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Trump declares himself 'immune' to Covid-19. His doctors won't say when he last tested negative.

Trump claimed that he "beat" the virus, which has left over 215,000 dead in the United States.
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President Donald Trump said Sunday that he may have the "protective glow" of immunity from Covid-19, although many details about his recovery — including the date of his last negative coronavirus test — remain unknown.

In an extensive interview with Fox News' Maria Bartiromo, Trump claimed that he "beat" the coronavirus, passing the "highest standards" for proving so. Trump said he is also no longer taking any medications to combat the virus after having been placed on a heavy steroid typically given to people with more severe cases.

"It looks like I'm immune for, I don't know, maybe a long time, maybe a short time," he said. "It could be a lifetime. Nobody really knows, but I'm immune. So the president is in very good shape to fight the battles."

In two virtual rallies with supporters in the afternoon, Trump said he had "tested totally negative" and claimed that he has "fully recovered."

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As The Associated Press reported, Covid-19 reinfection is unlikely for at least three months after a person acquires the virus, but few diseases come with lifetime immunity. Researchers said in August that a Hong Kong man had been infected for a second time, suggesting that immunity may be temporary for at least some patients.

Trump's physician said in a letter Saturday that he is no longer considered a transmission risk and can now be around others safely.

"Now at day 10 from symptom onset, fever-free for well over 24 hours and all symptoms improved, the assortment of advanced diagnostic tests obtained reveal there is no longer evidence of actively replicating virus," Dr. Sean Conley said in a memo. "Moving forward, I will continue to monitor him clinically as he returns to an active schedule."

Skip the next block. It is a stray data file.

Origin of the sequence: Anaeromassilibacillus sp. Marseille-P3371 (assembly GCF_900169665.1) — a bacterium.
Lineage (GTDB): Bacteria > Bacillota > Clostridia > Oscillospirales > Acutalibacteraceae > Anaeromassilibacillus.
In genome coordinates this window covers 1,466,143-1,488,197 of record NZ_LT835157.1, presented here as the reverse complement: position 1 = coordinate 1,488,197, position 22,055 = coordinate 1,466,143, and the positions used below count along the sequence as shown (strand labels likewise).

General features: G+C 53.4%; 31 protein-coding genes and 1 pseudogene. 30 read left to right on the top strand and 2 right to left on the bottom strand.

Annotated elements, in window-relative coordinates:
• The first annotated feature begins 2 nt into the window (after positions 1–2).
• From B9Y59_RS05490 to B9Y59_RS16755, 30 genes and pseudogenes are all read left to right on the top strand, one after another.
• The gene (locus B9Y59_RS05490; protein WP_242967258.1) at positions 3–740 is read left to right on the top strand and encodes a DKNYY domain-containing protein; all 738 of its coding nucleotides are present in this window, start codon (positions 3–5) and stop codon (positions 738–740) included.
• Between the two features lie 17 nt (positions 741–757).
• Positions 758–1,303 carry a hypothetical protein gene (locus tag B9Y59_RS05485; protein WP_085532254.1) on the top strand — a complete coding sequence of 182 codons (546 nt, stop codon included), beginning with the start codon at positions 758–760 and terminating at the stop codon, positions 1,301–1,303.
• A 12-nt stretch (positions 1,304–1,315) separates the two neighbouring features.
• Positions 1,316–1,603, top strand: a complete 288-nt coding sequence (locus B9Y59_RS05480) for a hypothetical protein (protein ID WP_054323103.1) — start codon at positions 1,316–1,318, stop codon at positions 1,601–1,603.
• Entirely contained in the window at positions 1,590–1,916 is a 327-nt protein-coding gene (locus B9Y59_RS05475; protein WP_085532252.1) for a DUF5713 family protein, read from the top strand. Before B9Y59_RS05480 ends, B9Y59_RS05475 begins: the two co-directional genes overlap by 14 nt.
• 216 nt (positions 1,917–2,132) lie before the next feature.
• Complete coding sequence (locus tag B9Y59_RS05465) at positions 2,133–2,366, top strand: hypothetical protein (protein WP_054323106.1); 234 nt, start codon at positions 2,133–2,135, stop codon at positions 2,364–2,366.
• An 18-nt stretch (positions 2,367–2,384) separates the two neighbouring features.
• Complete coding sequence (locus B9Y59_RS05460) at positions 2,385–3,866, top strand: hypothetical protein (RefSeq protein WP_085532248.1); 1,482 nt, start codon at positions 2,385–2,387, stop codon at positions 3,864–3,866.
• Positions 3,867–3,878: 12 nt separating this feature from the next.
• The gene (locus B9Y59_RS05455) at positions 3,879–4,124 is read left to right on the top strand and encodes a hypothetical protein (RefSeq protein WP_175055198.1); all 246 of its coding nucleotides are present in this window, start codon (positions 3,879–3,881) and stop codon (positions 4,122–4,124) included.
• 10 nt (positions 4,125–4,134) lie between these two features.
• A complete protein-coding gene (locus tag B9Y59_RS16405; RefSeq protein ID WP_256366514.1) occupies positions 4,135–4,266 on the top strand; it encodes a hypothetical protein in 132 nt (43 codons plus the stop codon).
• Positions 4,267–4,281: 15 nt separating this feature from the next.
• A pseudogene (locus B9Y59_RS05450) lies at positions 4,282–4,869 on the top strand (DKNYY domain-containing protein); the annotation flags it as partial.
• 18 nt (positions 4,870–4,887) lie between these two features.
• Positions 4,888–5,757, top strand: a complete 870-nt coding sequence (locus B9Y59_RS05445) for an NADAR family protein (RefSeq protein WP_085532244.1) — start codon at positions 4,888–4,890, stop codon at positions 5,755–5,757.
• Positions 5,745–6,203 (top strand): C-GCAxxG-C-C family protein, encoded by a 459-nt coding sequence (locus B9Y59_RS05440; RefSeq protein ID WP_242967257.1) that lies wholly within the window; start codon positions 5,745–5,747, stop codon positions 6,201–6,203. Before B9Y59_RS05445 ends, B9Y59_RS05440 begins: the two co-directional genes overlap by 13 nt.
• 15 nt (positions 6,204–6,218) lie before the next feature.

Conley added that Trump has "decreasing viral loads," meaning a lessening of how much virus is present in any sample taken from a patient.

But Conley, who admitted this month that he was providing a rosier outlook of the president's condition to convey an "upbeat" picture, did not say whether Trump has recently tested negative, nor did he indicate when Trump's last negative test was.

Trump, his staff and his medical team have repeatedly refused to provide specifics about his testing regimen. Pressed by reporters last week, Conley said, "I don't want to go backwards."

Saturday's letter also did not address Trump's treatment protocol.

Centers for Disease Control and Prevention guidelines stipulate that those stricken with the virus should isolate themselves for at least 10 days after the onset of symptoms — with those suffering from more severe cases needing to isolate for up to 20 days. Trump first reported symptoms 10 days ago.

The president's treatment included a strong steroid, dexamethasone, as well as an antibody cocktail produced by Regeneron. He required supplemental oxygen on two occasions after he started experiencing symptoms, according to his medical team.

Trump tweeted after his interview that he "can't get it (immune), and can't give it." Twitter soon slapped the tweet with a warning and limited its ability to be retweeted or liked.

"This Tweet violated the Twitter Rules about spreading misleading and potentially harmful information related to COVID-19," Twitter wrote. "However, Twitter has determined that it may be in the public's interest for the Tweet to remain accessible."

Trump is set to return to the campaign trail Monday for a rally in Florida and to visit Pennsylvania and Iowa later in the week. On Saturday, he held his first public event at the White House since his diagnosis.

"It is disappearing," Trump said of the coronavirus as the number of cases across the country increases.

More than 215,000 people have died in the United States from the virus, according to NBC News counts.

Speaking Sunday on ABC News' "This Week," Trump's son Eric Trump said the president "got hit hard" within the first day of experiencing symptoms.

"And I can tell you, as a son, it's never fun watching your father fly off to Walter Reed on Marine One, right?" the younger Trump said, adding that his father "sounded 100 percent" by the time they spoke Saturday.

He then incorrectly said Trump had taken a "vaccine" to combat the virus (rather than therapeutics).

"It actually probably goes to speak to how good some of these vaccines that are being created are, and what my father's done on the vaccine front, no one could have done," he said, adding: "He worked to push this vaccine. And now my father just took it."

NBC News has confirmed that 23 people close to Trump and three Republican senators tested positive for Covid-19 in the days around the president's diagnosis.